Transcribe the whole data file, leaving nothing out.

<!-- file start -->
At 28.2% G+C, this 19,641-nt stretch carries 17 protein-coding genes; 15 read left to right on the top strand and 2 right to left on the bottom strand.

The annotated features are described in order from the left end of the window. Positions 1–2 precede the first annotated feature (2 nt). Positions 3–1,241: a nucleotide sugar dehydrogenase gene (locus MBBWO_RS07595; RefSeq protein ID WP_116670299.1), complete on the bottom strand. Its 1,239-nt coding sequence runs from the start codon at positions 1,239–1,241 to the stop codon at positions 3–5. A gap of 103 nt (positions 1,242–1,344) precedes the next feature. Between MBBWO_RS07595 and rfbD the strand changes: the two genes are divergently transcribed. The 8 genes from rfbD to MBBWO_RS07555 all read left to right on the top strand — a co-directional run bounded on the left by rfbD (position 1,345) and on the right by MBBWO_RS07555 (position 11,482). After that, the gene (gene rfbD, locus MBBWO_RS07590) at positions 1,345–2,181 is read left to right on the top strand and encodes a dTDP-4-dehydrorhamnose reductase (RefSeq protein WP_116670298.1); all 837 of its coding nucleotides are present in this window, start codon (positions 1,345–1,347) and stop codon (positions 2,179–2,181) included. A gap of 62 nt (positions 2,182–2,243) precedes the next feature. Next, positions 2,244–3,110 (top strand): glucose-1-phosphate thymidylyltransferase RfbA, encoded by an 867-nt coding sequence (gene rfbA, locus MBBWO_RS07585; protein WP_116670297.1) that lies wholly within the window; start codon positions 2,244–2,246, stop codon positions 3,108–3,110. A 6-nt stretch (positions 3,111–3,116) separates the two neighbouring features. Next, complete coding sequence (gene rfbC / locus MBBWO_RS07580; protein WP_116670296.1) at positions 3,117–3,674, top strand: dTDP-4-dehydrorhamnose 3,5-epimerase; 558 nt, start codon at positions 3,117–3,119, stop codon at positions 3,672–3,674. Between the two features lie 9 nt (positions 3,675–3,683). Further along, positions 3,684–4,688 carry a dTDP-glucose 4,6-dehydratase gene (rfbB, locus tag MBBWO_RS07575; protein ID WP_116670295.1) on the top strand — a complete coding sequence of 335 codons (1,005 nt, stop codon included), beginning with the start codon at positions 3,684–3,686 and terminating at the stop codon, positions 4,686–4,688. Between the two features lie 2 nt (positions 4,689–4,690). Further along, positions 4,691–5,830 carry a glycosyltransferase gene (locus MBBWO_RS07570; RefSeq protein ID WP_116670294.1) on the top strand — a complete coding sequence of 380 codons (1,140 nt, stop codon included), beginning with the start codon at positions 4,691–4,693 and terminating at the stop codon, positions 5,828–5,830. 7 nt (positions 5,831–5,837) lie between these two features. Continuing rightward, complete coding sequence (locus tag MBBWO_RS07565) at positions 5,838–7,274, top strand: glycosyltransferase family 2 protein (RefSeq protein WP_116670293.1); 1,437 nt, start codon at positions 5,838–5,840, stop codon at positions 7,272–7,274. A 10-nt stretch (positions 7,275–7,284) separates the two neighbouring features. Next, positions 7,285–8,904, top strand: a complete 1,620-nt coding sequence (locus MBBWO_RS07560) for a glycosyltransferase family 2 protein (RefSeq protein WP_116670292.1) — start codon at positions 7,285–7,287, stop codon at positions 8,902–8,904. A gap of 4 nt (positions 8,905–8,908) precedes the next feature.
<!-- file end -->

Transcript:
At 28.2% G+C, this 19,641-nt stretch carries 17 protein-coding genes; 15 read left to right on the top strand and 2 right to left on the bottom strand.

The annotated features are described in order from the left end of the window. Positions 1–2 precede the first annotated feature (2 nt). Positions 3–1,241: a nucleotide sugar dehydrogenase gene (locus MBBWO_RS07595; RefSeq protein ID WP_116670299.1), complete on the bottom strand. Its 1,239-nt coding sequence runs from the start codon at positions 1,239–1,241 to the stop codon at positions 3–5. A gap of 103 nt (positions 1,242–1,344) precedes the next feature. Between MBBWO_RS07595 and rfbD the strand changes: the two genes are divergently transcribed. The 8 genes from rfbD to MBBWO_RS07555 all read left to right on the top strand — a co-directional run bounded on the left by rfbD (position 1,345) and on the right by MBBWO_RS07555 (position 11,482). After that, the gene (gene rfbD, locus MBBWO_RS07590) at positions 1,345–2,181 is read left to right on the top strand and encodes a dTDP-4-dehydrorhamnose reductase (RefSeq protein WP_116670298.1); all 837 of its coding nucleotides are present in this window, start codon (positions 1,345–1,347) and stop codon (positions 2,179–2,181) included. A gap of 62 nt (positions 2,182–2,243) precedes the next feature. Next, positions 2,244–3,110 (top strand): glucose-1-phosphate thymidylyltransferase RfbA, encoded by an 867-nt coding sequence (gene rfbA, locus MBBWO_RS07585; protein WP_116670297.1) that lies wholly within the window; start codon positions 2,244–2,246, stop codon positions 3,108–3,110. A 6-nt stretch (positions 3,111–3,116) separates the two neighbouring features. Next, complete coding sequence (gene rfbC / locus MBBWO_RS07580; protein WP_116670296.1) at positions 3,117–3,674, top strand: dTDP-4-dehydrorhamnose 3,5-epimerase; 558 nt, start codon at positions 3,117–3,119, stop codon at positions 3,672–3,674. Between the two features lie 9 nt (positions 3,675–3,683). Further along, positions 3,684–4,688 carry a dTDP-glucose 4,6-dehydratase gene (rfbB, locus tag MBBWO_RS07575; protein ID WP_116670295.1) on the top strand — a complete coding sequence of 335 codons (1,005 nt, stop codon included), beginning with the start codon at positions 3,684–3,686 and terminating at the stop codon, positions 4,686–4,688. Between the two features lie 2 nt (positions 4,689–4,690). Further along, positions 4,691–5,830 carry a glycosyltransferase gene (locus MBBWO_RS07570; RefSeq protein ID WP_116670294.1) on the top strand — a complete coding sequence of 380 codons (1,140 nt, stop codon included), beginning with the start codon at positions 4,691–4,693 and terminating at the stop codon, positions 5,828–5,830. 7 nt (positions 5,831–5,837) lie between these two features. Continuing rightward, complete coding sequence (locus tag MBBWO_RS07565) at positions 5,838–7,274, top strand: glycosyltransferase family 2 protein (RefSeq protein WP_116670293.1); 1,437 nt, start codon at positions 5,838–5,840, stop codon at positions 7,272–7,274. A 10-nt stretch (positions 7,275–7,284) separates the two neighbouring features. Next, positions 7,285–8,904, top strand: a complete 1,620-nt coding sequence (locus MBBWO_RS07560) for a glycosyltransferase family 2 protein (RefSeq protein WP_116670292.1) — start codon at positions 7,285–7,287, stop codon at positions 8,902–8,904. A gap of 4 nt (positions 8,905–8,908) precedes the next feature.